4 Most Common Occupational Therapy Assessments

4 Most Common Occupational Therapy Assessments

If you’ve ever worked with an occupational therapist following an injury, then you know that ongoing assessments are central to their ability to measure your improvements.

Every step of the way, the therapist assesses the patient’s progress using various techniques to evaluate changes in their strength, flexibility, range of movement, and ability to complete basic day-to-day functions.

As every patient is unique, making a full recovery from operations, injuries, and chronic conditions will require periodic testing and evaluations, starting with their very first occupational therapy (OT) session. If you’ve been prescribed OT and are wondering what to expect, here are some of the tools and evaluation techniques your therapist may use to measure your improvement – and help you achieve maximum functionality in work and in life.

1. Assessments of Patient’s Range of Motion

A broken wrist, tendonitis, or other upper extremity ailments can cause severe limitations in the range of motion of the joints in your hand. Therefore, one of the most common devices used in OT is the goniometer, a digital angle measuring tool. Occupational therapists often use the goniometer to measure the range of motion in a person’s affected finger joints to determine how constricted their movement is, whether due to inflammation, pain, or other medical issues.

Goniometry of the shoulder, elbow, and forearm can also be used to evaluate injuries in those areas. Comparing the results in subsequent sessions lets the therapist know how many degrees of range of motion have been recovered from one week to the next, and how much improvement still remains. Not only is it essential to know if you’re improving enough to return to your routine activities, but it also helps them adjust activities in your OT appointments accordingly.

In an OT session, your therapist may:

  • Ask you to perform certain movements
  • Watch for differences in movements between the two sides of your body
  • Evaluate your ability to perform a full range of motion
  • Assess impaired movements using passive range of motion (PROM), meaning you make no effort to move your joint
  • Clarify whether any limitations stem from a joint issue or muscle weakness
  • Further assess any inability to fully perform a particular movement

2. Strength Evaluations of Injuries in OT

Your therapist will likely want to measure your strength to assess any muscle weakness related to an injury. This typically requires isolating the area so you’re only using a certain set of muscles. Your therapist will calculate your scores to compare your progress between sessions.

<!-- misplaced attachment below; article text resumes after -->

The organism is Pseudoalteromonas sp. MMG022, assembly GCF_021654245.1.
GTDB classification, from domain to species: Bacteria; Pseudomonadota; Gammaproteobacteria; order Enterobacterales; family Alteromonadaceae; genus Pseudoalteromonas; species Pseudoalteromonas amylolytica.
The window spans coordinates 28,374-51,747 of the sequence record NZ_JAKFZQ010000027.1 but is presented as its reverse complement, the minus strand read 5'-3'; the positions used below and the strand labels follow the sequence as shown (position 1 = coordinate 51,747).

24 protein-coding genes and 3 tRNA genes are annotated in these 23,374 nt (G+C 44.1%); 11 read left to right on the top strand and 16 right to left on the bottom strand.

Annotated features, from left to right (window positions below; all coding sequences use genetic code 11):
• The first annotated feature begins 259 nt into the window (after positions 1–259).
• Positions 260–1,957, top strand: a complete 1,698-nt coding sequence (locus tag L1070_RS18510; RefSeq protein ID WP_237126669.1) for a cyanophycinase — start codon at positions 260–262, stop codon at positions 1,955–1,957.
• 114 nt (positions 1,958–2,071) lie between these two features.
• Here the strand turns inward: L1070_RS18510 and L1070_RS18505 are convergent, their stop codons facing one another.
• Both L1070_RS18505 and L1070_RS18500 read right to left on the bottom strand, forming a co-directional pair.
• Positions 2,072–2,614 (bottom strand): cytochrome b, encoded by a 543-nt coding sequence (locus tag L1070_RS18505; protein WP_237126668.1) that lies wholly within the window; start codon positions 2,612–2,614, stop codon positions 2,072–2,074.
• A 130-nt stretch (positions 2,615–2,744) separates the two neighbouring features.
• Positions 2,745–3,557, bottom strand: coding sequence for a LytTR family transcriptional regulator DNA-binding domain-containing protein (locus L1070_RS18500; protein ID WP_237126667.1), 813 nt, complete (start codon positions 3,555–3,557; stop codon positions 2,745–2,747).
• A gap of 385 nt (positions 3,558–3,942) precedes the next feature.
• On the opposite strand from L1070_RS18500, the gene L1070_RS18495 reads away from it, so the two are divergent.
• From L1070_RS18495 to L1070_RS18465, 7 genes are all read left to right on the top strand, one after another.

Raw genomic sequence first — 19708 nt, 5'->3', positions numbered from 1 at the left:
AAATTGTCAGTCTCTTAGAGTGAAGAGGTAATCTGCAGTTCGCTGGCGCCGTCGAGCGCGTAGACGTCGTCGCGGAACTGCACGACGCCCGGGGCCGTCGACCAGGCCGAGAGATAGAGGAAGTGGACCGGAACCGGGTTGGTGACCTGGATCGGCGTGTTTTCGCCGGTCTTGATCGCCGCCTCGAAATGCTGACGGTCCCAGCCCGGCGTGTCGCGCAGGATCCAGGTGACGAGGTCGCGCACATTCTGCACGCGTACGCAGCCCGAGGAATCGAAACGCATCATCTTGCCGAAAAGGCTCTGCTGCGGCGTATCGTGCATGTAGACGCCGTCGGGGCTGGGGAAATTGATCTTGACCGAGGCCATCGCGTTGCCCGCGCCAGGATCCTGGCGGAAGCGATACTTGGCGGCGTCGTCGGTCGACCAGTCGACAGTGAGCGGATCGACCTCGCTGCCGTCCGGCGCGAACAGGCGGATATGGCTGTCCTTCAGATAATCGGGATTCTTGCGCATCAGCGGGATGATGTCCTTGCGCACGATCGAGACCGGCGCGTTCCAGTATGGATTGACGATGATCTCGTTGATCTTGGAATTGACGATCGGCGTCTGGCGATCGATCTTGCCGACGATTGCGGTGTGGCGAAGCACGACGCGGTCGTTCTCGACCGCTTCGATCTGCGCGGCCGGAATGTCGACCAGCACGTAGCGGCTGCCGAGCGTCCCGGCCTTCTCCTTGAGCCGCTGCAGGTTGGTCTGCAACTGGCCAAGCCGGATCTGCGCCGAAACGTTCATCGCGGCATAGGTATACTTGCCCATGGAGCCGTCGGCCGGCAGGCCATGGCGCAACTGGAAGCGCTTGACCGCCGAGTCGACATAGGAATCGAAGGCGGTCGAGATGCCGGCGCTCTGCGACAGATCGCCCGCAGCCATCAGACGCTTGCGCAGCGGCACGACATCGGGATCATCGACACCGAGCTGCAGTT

Because hand and arm injuries often impact grip strength, therapists often measure the strength of a patient’s grip using a hand-held dynamometer. This requires you to squeeze the dynamometer using all of your strength, in succession, usually alternating hands for comparison. If you’ve gained strength in your hand and forearm, your muscles will be able to contract and provide resistance. Once you’ve exerted maximum resistance, that means your muscle is no longer able to maintain the contraction.

3. Verbal Assessments Important in OT

The therapist/patient relationship relies on a fair amount of communication regarding your progress and daily activities. In the initial assessment, you and your therapist will typically discuss any difficulties you have when attempting to complete routine activities. Because OT takes on a broad range of forms, topics of discussion may include personal issues, household tasks, work activities, limitations with mobility you’ve noticed, and any other life activity you need help regaining.

As with physical therapy, in occupational therapy the goal is to measure specific advancements you make as your complete your treatment plan. Not only will your therapist question you about your improvements and areas where you’re still experiencing symptoms, but you can expect to complete some surveys, as well. These often take a whole-body view, providing a more general idea of what your physical abilities are before starting therapy and once you’ve completed your sessions.

4. Alternative Patient Planning Assessments

Occupational therapy is a complex area of healthcare, one used to treat countless injuries and ailments, some of which follow surgeries that require time away from work or home. Fortunately, for patients in the Occupational Therapy program at MidAmerica Orthopaedics, every element of their treatment plan can take place under one roof. The activities in each session will be tailored to address your specific needs and then adjusted when necessary. This area of therapy can be used for various types of assessment, such as:

  1. Post-surgery home preparation – to assess a patient’s need for adaptive equipment and recommend any modifications necessary for their safety when returning home after a hospitalization.
  2. Return-to-work planning – to coordinate with your employer to develop a plan that will help you return to your role at work. 
  3. Ergonomic evaluations – to help create a healthier workstation and improve ongoing symptoms and prevent future injuries.
  4. Cognitive rehabilitation – to assist patients recovering from a concussion by evaluating their memory, ability to focus, and executive function.

The team of OT experts at MidAmerica are specialized in conditions ranging from carpal tunnel syndrome, tendonitis, and arthritis to concussion-related issues. To request an Independent Medical Evaluation, please fill out our convenient online form. If you have any questions about receiving OT treatment, contact us today!

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